What can 'Mad Men' teach us about the 2012 workplace?

By Anthony Balderrama,

AMC's critically adored series "Mad Men" is back for its fifth season after a long hiatus, and life in 1967 is moving along at fictional advertising agency Sterling Cooper Draper Pryce. The show, which follows the professional and personal lives of the agency's staff, is a snapshot of a very different professional world than the one we live in today. From the fashion that is so old it's now hip again to the pop culture references (such as Kennedy's assassination or the ride of the Rolling Stones), the show can often feel like it's a world apart from ours. That's not even mentioning the way women (both in the workplace and at home) and minorities are treated on the show. At the surface level, let's hope there's not much in common with today's workplace.
But the show isn't just about working at a 1960s marketing agency; it's about characters who do smart and stupid things, just like real people do. We've been watching the characters for 50-plus episodes now and are invested in their fictitious lives. When Pete acts like a brat or Don cheats on his wife, we can't help but scream at the TV and shake our heads. So aside from not smoking indoors or drinking too heavily, here are six lessons we can learn from "Mad Men."
SPOILER WARNING: The following tips refer to events in the show all the way through the current episodes of season five. So if you are behind on your DVR, you might want to bookmark this for later.
Lesson No. 1: Stand up for yourself
On the show: Peggy has to prove repeatedly that she's as good as, if not better than, the men at the company, from asking to get promoted to copywriter to making sure she's not left out of meetings.
At work: You don't get what you don't ask for in the working world. Be polite and respectful, and never act entitled, but don't be afraid to negotiate a higher salary, request a promotion or highlight your achievements. Bosses and higher-ups may not be purposefully ignoring you, they may just be busy. They might need an occasional reminder that you're doing a good job and deserve some recognition. Don't get passed over for promotions or better opportunities just because you're afraid to speak up.
Lesson No. 2: Pick your battles
On the show: Pete Campbell thinks he deserves to be the boss of everyone and everything, and he whines when he doesn't get his way, no matter how important the issue really is.
At work: Yes, you should stand up for yourself, but not every conflict is equal. Pointing out that you increased revenue by 20 percent last year is very different from complaining to your boss that your office doesn't have a good view (which is something Pete has done). The first few times you speak up, colleagues will pay attention. If they realize you can't distinguish between a true injustice and a petty complaint, they'll tune you out completely.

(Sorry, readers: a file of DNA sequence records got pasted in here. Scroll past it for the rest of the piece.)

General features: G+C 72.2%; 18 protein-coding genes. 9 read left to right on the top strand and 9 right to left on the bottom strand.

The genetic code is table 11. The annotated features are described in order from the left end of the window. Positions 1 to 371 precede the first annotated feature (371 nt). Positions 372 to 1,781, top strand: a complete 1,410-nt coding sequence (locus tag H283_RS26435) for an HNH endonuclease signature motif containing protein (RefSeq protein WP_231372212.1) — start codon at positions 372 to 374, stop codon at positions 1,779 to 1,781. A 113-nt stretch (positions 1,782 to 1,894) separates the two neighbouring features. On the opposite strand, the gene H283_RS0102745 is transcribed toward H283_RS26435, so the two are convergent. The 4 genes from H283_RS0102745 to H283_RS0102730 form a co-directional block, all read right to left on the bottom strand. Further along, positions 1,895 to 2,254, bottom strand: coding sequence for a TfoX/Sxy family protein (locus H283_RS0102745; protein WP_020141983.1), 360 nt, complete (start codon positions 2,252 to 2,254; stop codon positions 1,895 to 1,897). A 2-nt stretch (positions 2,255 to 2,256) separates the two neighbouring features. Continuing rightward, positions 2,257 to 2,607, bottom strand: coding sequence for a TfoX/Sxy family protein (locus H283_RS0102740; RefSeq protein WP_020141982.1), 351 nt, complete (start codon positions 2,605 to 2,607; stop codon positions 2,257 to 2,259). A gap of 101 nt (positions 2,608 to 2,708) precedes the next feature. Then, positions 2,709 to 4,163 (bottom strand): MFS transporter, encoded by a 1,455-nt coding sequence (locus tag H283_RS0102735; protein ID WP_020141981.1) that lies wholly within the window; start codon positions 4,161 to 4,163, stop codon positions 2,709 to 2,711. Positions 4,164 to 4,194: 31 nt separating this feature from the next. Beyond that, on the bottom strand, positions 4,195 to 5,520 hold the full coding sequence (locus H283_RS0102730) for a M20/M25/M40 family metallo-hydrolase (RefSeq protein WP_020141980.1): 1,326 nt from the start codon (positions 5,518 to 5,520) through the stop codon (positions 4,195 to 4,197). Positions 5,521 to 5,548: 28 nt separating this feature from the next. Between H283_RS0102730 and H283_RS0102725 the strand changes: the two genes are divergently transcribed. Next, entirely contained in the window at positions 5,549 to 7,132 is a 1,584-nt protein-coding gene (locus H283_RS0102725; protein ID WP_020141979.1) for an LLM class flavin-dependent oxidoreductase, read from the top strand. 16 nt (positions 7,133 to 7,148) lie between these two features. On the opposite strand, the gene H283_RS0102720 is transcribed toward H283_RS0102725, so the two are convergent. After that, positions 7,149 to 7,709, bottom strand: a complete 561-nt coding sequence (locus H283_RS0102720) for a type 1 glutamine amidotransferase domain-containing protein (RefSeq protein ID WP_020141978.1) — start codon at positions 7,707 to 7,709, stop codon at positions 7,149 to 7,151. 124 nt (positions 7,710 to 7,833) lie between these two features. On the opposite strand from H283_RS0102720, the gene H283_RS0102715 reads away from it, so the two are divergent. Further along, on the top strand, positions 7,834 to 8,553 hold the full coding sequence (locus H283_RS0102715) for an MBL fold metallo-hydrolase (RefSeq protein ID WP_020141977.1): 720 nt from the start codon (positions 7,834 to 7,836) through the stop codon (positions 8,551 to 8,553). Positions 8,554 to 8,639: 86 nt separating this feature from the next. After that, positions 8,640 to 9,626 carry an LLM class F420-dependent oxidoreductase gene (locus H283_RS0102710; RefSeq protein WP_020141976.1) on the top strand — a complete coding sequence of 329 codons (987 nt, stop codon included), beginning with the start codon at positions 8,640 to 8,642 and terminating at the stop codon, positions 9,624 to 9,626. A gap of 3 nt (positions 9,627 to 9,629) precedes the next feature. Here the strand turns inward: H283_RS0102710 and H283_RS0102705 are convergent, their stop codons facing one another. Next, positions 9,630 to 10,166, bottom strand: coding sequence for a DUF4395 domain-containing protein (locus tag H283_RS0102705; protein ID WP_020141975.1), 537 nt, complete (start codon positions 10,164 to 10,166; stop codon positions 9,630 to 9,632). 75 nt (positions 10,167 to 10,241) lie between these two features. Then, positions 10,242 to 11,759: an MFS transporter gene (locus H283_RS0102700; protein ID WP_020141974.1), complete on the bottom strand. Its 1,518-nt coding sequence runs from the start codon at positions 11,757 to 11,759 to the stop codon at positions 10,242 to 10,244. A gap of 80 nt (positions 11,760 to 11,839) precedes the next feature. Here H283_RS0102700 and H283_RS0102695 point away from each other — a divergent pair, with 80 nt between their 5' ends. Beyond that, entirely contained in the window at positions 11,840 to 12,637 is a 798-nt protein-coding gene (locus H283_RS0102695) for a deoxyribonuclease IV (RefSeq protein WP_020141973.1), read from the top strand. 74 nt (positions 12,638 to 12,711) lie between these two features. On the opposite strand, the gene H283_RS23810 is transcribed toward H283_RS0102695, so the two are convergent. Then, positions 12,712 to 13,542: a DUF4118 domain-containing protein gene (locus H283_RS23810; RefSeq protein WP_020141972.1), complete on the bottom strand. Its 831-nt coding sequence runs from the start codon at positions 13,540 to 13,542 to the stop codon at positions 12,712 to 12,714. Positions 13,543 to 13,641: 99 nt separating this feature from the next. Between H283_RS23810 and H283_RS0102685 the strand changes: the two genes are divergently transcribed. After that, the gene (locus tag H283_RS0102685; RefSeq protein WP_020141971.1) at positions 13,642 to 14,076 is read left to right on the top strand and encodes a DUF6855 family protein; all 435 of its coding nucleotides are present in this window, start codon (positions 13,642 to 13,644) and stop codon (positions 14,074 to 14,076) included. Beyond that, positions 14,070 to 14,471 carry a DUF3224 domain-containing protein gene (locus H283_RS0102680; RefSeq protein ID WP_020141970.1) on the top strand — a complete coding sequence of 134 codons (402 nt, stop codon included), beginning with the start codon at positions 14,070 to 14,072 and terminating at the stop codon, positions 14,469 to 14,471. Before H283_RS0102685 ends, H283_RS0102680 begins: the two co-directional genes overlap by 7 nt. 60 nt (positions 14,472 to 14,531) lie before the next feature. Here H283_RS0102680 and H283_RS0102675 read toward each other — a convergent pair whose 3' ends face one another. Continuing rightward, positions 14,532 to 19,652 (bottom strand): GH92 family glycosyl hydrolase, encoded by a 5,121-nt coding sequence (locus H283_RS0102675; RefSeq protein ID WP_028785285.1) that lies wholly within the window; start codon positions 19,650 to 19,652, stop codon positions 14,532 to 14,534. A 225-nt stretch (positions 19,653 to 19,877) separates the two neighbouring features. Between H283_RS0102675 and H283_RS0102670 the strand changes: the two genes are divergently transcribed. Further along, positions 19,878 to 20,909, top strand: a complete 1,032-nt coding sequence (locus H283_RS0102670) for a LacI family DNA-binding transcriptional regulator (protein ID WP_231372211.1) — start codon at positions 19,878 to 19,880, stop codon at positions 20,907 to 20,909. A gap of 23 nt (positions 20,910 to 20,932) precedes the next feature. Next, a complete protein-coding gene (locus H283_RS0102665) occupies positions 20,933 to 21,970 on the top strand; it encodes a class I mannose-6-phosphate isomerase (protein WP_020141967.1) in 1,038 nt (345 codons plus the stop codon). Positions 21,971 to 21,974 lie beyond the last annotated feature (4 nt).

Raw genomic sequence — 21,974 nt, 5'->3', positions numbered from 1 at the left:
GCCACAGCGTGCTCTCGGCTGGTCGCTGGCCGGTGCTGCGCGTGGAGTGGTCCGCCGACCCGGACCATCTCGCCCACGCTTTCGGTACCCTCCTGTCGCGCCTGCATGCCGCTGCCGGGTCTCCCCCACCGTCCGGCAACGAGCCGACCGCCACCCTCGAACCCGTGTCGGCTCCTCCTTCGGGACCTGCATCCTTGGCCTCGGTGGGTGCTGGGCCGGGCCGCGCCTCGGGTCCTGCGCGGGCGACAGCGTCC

Lesson No. 3: Pick your office romances carefully
On the show: Don Draper married his secretary, Peggy secretly gave birth to Pete's baby, and Roger Sterling had an affair (and secret child) with Joan Harris, the office manager.
At work: No one is saying you shouldn't or can't have an office romance. After all,they're not that uncommon. But love (or at least lust) has led to many awkward situations in the hallways of Sterling Cooper Draper Pryce, and in real life, you don't have the luxury of a commercial break to sort things out. Just think carefully before you go on a date with your cubicle neighbor. You might find love, or you might find yourself singing a sultry French tune in front of the entire office and senior leadership, leading to uncomfortable jokes the morning after. Just be careful.
Lesson No. 4: Don't get too comfortable
On the show: Roger Sterling was once the golden boy who could bring in the big clients, but as the years pass he sees his own protégé, Pete Campbell, surpassing him.
At work: Co-workers aren't the problem, thinking you're indispensible is. Everyone from the interns to the vice presidents of an organization needs to stay motivated and creative. There is always new talent coming in and leaders looking to reward the best ideas. Coasting through your job might be fine now, but it's not the path to security in this competitive job market.
Lesson No. 5: Socialize (within reason)
On the show: Deals are made over cocktails and cigarettes, but if you don't know your limits, you'll end up putting your foot in your whiskey-filled mouth. See Peggy telling her boss she has to leave his party because, unlike some people, she has work to do.
At work: The point of happy hour isn't to get drunk (for most people), it's to get to know your colleagues outside of work. People tend to be a little more relaxed when they're sitting around and chatting at a bar and their real personalities come out. You don't have to become best friends with a co-worker, but building camaraderie can boost your chances of being noticed by people who can help you. Or it could just make you like coming to work a little bit more each day.
Lesson No. 6: Look good
On the show: Because the show is set in the 1960s, before jeans and T-shirts became commonplace, and because it's a TV show where money is no object, all of the characters are dressed like they're going to a photo shoot.
At work: Not everyone can or should wear impeccably tailored suits like Don Draper, but everyone should dress like they care about their appearance. You should never be at work and think, "I hope the boss doesn't notice I'm wearing this." Your clothes should be appropriate for your workplace and should never get you noticed for the wrong reasons.

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